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15 Simple Questions That Build Bonds With Prospects

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Related: 10 Simple Phrases That Get Prospects to Open Up

Remember attending mixers when you were younger? You show up at a big party. Everyone is standing around. If you want someone to talk with, you need to walk up and start a conversation. That might still give you nightmares. When networking with high-net-worth individuals, you are back in the same situation again. What do you do?

Why is this important? No one is going to react favorably if you walk up and try to sell them something. People are here to have a good time, not because they want to become someone’s prospect.

You need to develop a social relationship, get to know them better and later introduce business into the conversation once you have identified a need. Maybe they will bring it up first.

HNW people really feel that way. When writing Captivating the Wealthy Investor I interviewed a bank president. Obviously, he dressed well. He explained when he shows up at an event, he realizes he is everyone’s favorite prospect. “The thing I can’t stand is when someone starts a conversation and offers to take me out to lunch so he can address my needs. Why does he think he can address my needs? He doesn’t know them yet!”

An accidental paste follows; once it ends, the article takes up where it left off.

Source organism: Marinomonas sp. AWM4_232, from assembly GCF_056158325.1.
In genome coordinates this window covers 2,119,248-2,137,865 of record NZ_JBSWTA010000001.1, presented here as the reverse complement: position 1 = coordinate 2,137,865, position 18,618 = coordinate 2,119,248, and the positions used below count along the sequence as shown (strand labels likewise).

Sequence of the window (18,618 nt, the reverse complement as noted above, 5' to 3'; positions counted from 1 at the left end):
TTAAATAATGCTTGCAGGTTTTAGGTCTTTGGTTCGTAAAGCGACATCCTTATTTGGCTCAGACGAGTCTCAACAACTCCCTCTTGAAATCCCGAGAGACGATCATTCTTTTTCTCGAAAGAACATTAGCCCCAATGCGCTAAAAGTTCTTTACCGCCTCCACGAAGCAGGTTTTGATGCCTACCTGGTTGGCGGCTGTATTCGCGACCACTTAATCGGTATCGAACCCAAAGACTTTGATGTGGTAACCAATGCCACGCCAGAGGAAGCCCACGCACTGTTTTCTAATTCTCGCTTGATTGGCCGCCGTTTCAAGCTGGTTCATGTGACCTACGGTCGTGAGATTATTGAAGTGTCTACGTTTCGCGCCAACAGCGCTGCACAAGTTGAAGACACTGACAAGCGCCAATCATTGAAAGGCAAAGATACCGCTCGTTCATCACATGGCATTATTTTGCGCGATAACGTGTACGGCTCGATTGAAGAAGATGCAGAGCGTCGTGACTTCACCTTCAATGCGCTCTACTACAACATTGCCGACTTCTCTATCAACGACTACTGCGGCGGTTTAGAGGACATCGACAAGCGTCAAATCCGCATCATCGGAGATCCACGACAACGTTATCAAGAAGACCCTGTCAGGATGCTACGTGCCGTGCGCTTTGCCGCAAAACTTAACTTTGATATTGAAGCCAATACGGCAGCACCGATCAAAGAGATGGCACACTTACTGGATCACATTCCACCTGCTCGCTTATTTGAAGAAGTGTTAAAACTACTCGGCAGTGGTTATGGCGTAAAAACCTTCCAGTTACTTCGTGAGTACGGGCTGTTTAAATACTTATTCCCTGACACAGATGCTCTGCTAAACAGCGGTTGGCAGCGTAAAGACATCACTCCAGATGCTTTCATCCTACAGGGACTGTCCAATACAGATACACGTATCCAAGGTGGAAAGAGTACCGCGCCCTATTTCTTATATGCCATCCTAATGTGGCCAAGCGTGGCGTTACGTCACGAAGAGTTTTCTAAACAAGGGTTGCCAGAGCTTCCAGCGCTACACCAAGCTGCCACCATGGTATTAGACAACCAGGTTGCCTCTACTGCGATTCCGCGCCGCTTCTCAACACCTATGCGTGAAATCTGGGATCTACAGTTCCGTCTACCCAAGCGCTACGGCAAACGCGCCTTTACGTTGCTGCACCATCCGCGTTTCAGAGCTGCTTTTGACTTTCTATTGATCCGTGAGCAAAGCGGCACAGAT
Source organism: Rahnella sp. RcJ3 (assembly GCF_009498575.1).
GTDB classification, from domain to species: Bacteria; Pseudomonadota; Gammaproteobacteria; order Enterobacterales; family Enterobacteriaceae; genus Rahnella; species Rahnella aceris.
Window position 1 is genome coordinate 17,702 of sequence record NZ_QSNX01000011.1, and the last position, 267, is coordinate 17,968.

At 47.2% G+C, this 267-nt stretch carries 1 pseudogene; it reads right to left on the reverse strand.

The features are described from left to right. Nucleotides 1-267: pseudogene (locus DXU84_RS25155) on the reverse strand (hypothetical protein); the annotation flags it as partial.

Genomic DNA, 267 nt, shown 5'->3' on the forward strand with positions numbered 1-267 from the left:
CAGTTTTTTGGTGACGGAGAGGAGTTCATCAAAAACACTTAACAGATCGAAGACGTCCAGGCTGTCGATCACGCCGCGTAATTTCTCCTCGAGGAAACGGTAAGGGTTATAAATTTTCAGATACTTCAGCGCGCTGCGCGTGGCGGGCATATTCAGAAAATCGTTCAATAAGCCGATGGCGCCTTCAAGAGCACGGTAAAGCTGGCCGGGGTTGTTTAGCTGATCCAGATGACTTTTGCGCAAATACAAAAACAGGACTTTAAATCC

He explained he is more receptive to the person he knows who brings up a specific issue, feels he might have a solution and would like to arrange a time to tell explain. “Now I’m interested. He has taken the time to identify my need beforehand. I’m interested in learning how he thinks he can help me.”

The strategy you want to follow is simple. When you meet a stranger, ask enough questions to draw them out and learn about them. Find an interest you also share. Suggest keeping in touch based on that common interest. Now you have a foundation for building the relationship.

When you meet someone new, it’s easier to start a conversation than you might imagine. When people are at a gathering, they tend to be friendly. If one question doesn’t work, try another. Check out the slideshow above for 15 questions you could ask.